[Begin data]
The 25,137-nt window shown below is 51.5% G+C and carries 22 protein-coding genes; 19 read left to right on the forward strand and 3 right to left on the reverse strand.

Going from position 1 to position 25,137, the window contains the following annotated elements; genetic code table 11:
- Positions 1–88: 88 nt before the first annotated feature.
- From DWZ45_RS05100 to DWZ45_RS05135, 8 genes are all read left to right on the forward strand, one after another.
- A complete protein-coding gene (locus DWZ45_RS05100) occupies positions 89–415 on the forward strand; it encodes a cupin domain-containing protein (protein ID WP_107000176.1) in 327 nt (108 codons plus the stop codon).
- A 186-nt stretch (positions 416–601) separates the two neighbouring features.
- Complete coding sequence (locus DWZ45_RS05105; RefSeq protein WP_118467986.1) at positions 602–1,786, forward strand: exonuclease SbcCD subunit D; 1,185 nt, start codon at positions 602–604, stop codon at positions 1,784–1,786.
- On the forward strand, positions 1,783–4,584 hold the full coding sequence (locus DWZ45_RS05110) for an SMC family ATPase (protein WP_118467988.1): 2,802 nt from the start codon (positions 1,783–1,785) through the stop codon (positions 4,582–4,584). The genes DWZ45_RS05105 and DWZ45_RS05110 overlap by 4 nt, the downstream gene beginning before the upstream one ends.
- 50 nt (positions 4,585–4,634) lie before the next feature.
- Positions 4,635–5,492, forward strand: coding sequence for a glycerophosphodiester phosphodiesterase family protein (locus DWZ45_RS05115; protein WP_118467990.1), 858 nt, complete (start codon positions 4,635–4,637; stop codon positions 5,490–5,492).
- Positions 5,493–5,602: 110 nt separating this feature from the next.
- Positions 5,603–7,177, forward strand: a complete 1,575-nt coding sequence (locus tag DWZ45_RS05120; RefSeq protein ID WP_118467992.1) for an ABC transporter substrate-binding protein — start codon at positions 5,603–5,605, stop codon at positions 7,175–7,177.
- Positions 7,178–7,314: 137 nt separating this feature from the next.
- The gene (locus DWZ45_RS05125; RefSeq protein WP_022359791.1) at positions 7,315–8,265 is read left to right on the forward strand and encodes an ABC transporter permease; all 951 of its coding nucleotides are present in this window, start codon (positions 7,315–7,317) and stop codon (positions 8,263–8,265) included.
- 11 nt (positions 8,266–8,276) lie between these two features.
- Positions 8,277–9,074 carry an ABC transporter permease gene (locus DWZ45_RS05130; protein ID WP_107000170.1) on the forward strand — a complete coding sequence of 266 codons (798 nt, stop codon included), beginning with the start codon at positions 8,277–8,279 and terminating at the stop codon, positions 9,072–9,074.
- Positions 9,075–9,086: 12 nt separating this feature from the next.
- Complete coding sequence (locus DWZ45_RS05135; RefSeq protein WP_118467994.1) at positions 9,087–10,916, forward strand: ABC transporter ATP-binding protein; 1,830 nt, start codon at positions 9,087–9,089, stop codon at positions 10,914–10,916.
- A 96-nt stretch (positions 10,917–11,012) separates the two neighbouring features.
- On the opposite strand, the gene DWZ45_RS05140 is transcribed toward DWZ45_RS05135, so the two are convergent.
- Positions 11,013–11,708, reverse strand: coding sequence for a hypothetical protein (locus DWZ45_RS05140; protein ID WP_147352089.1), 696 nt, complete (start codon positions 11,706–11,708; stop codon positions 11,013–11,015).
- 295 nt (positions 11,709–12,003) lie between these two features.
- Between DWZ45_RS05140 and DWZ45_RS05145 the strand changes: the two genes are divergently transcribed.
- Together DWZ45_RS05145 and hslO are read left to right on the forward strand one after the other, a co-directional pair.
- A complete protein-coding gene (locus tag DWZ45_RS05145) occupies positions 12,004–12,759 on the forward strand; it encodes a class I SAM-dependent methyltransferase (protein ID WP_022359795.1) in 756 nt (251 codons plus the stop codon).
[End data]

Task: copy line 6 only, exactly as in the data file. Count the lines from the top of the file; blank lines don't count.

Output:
- A 186-nt stretch (positions 416–601) separates the two neighbouring features.